Health for all Children

Wraparound Scheme for Disabled Children and their Families

  The All Inclusive Wraparound Scheme for Disabled Children and their families

The Wraparound scheme for disabled children was introduced in the Southern Health and Social Services Board in October 2001. The aim of Wraparound is to enable disabled children and their families to have access to information, assessment and where required services to develop their optimal potential for personal development and social inclusion. To achieve this vision, all partners in the project needed to develop new multidisciplinary and interagency ways of working which will make a difference to the lives of disabled children and their families. Wraparound embraces partnership as the preferred way of working between parents and professionals, young people and professionals and between agencies.

Wraparound consists of eight projects built around the re-organisation of the Child Development Clinic from a single centre to five centres and there are 15 partners involved. The projects are shown in Table 1. Wraparound encourages services to use a holistic approach to assessing and meeting needs and improve coordination between professionals and agencies. A major part of the scheme is to provide parents with practical help with breaks from care.

Table 1. Projects included in Wraparound

A. One Stop Child Development Clinic Outreach to each Trust Area
B. Royal National Institute for the Blind (RNIB) / Southern Education and Library Board
C. User Participation of Children with Disabilities in Strategic Planning of Services
D. Autism Specific Service Provision with the Southern Health and Social Services Board
E. Mencap Family Support / Play Advisor
F. Newry and Mourne Health and Social Services Trust / Orana Family Support Centre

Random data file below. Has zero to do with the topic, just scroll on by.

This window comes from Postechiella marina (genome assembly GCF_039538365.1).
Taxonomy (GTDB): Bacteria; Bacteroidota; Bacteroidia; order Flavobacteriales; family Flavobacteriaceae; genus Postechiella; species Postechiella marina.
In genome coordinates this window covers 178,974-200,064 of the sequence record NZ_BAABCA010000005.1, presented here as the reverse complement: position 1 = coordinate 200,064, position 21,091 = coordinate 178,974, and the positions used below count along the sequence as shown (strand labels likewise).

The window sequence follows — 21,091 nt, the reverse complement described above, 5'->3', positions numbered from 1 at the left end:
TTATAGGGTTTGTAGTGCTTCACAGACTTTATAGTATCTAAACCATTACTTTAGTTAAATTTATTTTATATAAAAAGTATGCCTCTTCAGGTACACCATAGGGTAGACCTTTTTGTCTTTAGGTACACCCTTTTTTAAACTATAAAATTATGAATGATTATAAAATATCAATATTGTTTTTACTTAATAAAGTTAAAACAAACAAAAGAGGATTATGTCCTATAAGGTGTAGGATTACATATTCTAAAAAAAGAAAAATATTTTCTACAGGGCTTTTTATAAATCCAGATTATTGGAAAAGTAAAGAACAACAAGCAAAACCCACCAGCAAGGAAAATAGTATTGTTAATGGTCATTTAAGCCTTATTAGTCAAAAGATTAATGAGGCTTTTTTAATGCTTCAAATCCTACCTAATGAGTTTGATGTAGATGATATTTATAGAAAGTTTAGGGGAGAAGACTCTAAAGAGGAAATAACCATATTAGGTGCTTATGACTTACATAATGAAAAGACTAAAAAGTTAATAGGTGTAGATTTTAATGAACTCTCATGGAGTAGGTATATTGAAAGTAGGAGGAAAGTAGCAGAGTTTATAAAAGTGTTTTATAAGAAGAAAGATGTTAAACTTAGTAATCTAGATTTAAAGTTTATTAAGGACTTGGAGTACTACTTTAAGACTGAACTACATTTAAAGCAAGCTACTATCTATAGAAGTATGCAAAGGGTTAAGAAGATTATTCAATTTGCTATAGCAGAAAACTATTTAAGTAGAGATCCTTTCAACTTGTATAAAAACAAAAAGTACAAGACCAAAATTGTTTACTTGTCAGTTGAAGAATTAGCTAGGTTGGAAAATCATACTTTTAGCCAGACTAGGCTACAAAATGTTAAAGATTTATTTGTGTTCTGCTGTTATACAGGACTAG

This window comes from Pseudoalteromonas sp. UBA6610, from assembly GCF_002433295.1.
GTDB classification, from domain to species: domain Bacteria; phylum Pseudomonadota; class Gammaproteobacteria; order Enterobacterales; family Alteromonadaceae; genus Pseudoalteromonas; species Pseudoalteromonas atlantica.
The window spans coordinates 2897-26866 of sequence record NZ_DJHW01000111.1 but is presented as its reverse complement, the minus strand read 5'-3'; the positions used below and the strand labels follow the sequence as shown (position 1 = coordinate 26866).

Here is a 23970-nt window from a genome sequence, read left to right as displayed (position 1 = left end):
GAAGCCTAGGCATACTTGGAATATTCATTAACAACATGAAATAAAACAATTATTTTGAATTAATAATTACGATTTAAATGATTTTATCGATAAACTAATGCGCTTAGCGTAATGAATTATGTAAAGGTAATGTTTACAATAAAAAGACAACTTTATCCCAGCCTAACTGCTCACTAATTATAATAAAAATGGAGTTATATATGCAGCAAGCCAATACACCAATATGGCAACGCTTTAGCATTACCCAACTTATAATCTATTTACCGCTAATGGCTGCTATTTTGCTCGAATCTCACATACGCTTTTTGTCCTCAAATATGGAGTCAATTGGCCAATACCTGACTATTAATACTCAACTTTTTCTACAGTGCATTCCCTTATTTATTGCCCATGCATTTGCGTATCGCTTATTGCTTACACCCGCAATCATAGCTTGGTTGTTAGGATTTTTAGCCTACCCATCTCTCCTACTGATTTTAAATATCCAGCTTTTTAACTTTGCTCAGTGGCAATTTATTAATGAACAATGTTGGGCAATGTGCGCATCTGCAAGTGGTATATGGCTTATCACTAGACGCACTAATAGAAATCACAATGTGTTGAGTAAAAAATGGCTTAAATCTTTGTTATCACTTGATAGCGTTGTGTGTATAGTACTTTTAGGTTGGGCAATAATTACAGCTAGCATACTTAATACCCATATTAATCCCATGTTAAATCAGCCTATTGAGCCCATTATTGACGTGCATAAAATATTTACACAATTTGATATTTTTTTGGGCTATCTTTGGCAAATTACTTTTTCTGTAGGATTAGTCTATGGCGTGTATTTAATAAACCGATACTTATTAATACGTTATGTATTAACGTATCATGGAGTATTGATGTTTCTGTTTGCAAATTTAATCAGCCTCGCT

G. Craigavon and Banbridge Community Health and Social Services Trust / Banbridge Willowgrove Project
H. Armagh and Dungannon Health and Social Services Trust / Oaklands Project

Is Wraparound making a difference?

An interim evaluation has been completed which identified a number of strategies that have worked so far in making the vision a reality. These include; clear communication, working together on plans, consulting with all stakeholders, building networks across agencies, encouraging “champions” for the initiative and not being afraid of raising expectations.

Strategies that have helped improve services for children and families include; using accommodation that is local, child and family friendly, individualising the service rather than a “one size does not fit all”, flexibility and adaptability- tolerating variation in approaches and across areas and meeting the family at home as well as in service settings.

The evaluation also identified difficulties encountered by the project, these included; the low level of engagement of the education sector, attitudes of professionals (including administrators) towards partnership working and respect for other stakeholders, defensiveness of staff in health, education, social services to new approaches and young people’s participation and priorities need to be recognised and acted on by services and other stakeholders.

What lessons can be learnt from Wraparound?

Since the project started two years ago, there is evidence of improved multidisciplinary and interagency working, but there is still a lot of work to be done! There is evidence of greater inclusion of disabled children and young people in mainstream provision. Partnership working, parental involvement and extending the ethos of Wraparound to mainstream services have been identified as areas needing further development. The model of service delivery promoted by Wraparound can be replicated in other areas.
Further information on the project can be obtained from

A representative from the voluntary sector summed up his experience “Wraparound has been something of an “arranged marriage”- the parties may not have welcomed the union, but over time have come to know and respect one another and even love one another”

Dr Brid Farrell, Consultant in Public Health, SHSSB

2nd March 2004